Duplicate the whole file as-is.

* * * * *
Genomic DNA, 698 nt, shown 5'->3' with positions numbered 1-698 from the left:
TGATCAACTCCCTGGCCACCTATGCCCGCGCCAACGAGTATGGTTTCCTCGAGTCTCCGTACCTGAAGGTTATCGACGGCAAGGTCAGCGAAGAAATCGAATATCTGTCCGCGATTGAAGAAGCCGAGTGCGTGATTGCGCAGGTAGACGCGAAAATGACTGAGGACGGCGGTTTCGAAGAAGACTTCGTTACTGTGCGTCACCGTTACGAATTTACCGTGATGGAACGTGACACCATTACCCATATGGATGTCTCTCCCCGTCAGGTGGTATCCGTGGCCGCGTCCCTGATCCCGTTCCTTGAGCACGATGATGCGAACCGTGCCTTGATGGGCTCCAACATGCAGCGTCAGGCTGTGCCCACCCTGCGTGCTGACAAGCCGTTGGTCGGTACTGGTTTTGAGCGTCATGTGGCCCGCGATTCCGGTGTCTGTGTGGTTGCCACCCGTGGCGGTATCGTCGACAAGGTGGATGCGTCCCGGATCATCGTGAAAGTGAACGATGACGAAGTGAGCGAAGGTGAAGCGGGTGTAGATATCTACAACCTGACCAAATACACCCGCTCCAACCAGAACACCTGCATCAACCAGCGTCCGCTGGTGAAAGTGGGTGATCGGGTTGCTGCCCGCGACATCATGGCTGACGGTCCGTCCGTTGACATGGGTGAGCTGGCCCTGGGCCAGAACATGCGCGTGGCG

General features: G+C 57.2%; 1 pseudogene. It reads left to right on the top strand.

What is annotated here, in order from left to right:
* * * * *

Genomic DNA, 698 nt, shown 5'->3' with positions numbered 1-698 from the left:
TGATCAACTCCCTGGCCACCTATGCCCGCGCCAACGAGTATGGTTTCCTCGAGTCTCCGTACCTGAAGGTTATCGACGGCAAGGTCAGCGAAGAAATCGAATATCTGTCCGCGATTGAAGAAGCCGAGTGCGTGATTGCGCAGGTAGACGCGAAAATGACTGAGGACGGCGGTTTCGAAGAAGACTTCGTTACTGTGCGTCACCGTTACGAATTTACCGTGATGGAACGTGACACCATTACCCATATGGATGTCTCTCCCCGTCAGGTGGTATCCGTGGCCGCGTCCCTGATCCCGTTCCTTGAGCACGATGATGCGAACCGTGCCTTGATGGGCTCCAACATGCAGCGTCAGGCTGTGCCCACCCTGCGTGCTGACAAGCCGTTGGTCGGTACTGGTTTTGAGCGTCATGTGGCCCGCGATTCCGGTGTCTGTGTGGTTGCCACCCGTGGCGGTATCGTCGACAAGGTGGATGCGTCCCGGATCATCGTGAAAGTGAACGATGACGAAGTGAGCGAAGGTGAAGCGGGTGTAGATATCTACAACCTGACCAAATACACCCGCTCCAACCAGAACACCTGCATCAACCAGCGTCCGCTGGTGAAAGTGGGTGATCGGGTTGCTGCCCGCGACATCATGGCTGACGGTCCGTCCGTTGACATGGGTGAGCTGGCCCTGGGCCAGAACATGCGCGTGGCG

General features: G+C 57.2%; 1 pseudogene. It reads left to right on the top strand.

What is annotated here, in order from left to right: